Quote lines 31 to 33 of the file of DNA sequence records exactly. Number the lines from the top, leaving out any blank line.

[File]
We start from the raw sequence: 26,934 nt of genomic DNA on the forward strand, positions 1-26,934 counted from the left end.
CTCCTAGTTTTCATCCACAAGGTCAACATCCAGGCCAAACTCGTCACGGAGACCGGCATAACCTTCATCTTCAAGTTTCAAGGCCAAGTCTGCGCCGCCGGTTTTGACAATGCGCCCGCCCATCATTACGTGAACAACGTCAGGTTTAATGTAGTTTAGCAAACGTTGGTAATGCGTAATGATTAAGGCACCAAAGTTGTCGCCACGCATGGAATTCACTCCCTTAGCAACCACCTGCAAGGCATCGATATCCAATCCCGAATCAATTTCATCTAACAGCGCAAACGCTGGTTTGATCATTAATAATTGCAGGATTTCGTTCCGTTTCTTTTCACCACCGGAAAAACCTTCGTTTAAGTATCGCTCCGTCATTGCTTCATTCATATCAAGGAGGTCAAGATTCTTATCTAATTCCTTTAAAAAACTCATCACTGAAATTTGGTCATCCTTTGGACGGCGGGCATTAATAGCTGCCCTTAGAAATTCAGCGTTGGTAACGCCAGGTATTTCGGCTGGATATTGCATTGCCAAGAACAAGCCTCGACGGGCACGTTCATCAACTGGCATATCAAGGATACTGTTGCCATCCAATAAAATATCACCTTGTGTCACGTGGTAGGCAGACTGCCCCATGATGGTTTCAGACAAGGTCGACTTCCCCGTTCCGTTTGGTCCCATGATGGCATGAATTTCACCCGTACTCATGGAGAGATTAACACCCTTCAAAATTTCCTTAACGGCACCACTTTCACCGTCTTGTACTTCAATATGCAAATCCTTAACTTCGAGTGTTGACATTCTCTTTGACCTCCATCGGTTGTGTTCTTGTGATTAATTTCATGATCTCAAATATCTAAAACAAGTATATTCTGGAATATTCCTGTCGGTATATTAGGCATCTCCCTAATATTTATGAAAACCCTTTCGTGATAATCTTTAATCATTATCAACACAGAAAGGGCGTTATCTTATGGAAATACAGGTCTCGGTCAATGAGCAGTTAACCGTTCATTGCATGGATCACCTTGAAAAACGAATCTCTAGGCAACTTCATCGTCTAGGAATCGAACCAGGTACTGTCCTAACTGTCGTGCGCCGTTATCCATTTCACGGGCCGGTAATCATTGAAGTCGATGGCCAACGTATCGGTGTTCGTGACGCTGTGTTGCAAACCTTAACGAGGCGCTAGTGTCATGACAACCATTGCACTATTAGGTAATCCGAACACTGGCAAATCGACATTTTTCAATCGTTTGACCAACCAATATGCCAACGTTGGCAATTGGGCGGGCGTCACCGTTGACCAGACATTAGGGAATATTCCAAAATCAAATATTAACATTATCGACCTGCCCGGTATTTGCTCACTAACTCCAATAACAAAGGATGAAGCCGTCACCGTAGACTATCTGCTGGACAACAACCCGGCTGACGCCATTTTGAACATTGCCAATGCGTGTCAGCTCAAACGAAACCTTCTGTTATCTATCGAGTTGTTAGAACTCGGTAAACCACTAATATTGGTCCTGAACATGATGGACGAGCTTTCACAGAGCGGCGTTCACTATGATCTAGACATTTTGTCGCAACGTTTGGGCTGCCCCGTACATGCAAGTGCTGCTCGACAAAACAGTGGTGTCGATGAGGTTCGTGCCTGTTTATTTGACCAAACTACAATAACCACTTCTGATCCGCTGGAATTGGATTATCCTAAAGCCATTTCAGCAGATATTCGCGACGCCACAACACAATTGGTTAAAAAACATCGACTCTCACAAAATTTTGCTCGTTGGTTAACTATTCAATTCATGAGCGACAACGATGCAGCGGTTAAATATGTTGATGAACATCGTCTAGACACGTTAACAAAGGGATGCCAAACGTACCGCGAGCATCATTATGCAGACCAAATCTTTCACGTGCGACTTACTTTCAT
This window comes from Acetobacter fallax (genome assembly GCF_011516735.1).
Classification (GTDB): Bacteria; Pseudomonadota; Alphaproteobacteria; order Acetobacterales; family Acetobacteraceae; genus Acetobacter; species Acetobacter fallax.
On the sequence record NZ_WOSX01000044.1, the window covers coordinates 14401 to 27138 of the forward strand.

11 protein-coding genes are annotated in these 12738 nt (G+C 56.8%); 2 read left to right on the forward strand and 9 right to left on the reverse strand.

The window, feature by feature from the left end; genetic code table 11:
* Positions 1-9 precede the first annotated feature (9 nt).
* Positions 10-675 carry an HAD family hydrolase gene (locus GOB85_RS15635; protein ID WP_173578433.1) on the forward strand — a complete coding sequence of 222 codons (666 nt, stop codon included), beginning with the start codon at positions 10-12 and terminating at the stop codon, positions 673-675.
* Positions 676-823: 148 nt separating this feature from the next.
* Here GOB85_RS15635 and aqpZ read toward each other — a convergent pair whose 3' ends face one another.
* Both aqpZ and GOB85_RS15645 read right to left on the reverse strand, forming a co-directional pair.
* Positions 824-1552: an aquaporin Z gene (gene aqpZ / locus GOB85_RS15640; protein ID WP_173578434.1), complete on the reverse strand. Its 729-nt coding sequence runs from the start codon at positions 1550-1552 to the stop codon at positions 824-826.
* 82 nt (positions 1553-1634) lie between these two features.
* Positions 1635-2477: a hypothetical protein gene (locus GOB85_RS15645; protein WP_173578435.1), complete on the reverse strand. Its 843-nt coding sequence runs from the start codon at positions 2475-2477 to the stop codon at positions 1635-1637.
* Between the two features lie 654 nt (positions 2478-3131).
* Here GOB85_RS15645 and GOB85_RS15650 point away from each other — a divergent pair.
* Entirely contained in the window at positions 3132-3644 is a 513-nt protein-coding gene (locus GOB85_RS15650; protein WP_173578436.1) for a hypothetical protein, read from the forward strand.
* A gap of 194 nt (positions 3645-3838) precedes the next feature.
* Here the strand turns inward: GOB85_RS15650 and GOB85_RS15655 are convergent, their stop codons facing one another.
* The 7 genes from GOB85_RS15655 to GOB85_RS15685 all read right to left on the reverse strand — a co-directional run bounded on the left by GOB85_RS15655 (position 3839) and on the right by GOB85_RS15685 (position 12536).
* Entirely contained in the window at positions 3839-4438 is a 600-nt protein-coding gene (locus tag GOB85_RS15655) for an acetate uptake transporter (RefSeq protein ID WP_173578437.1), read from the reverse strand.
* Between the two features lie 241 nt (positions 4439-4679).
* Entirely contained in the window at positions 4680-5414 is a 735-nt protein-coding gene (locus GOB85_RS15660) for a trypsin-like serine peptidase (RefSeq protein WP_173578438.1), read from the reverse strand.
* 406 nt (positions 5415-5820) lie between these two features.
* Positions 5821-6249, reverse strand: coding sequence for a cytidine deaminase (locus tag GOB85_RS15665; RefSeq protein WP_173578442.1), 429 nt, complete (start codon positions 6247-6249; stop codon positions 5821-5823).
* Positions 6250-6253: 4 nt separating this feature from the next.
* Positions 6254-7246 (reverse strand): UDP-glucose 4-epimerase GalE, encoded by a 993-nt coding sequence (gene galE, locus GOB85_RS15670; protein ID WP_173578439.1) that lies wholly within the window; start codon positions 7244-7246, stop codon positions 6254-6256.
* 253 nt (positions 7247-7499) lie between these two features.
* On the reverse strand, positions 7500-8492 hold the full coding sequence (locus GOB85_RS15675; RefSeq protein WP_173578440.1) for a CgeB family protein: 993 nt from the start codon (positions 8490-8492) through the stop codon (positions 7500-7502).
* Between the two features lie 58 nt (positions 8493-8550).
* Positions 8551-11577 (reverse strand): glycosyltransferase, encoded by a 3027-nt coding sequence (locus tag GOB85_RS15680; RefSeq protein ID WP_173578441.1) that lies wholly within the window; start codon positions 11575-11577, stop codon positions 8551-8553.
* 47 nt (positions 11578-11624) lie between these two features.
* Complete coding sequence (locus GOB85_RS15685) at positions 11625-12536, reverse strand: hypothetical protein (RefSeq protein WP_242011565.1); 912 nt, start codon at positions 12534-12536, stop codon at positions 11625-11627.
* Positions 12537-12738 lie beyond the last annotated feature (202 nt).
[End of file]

* Between the two features lie 58 nt (positions 8493-8550).
* Positions 8551-11577 (reverse strand): glycosyltransferase, encoded by a 3027-nt coding sequence (locus tag GOB85_RS15680; RefSeq protein ID WP_173578441.1) that lies wholly within the window; start codon positions 11575-11577, stop codon positions 8551-8553.
* 47 nt (positions 11578-11624) lie between these two features.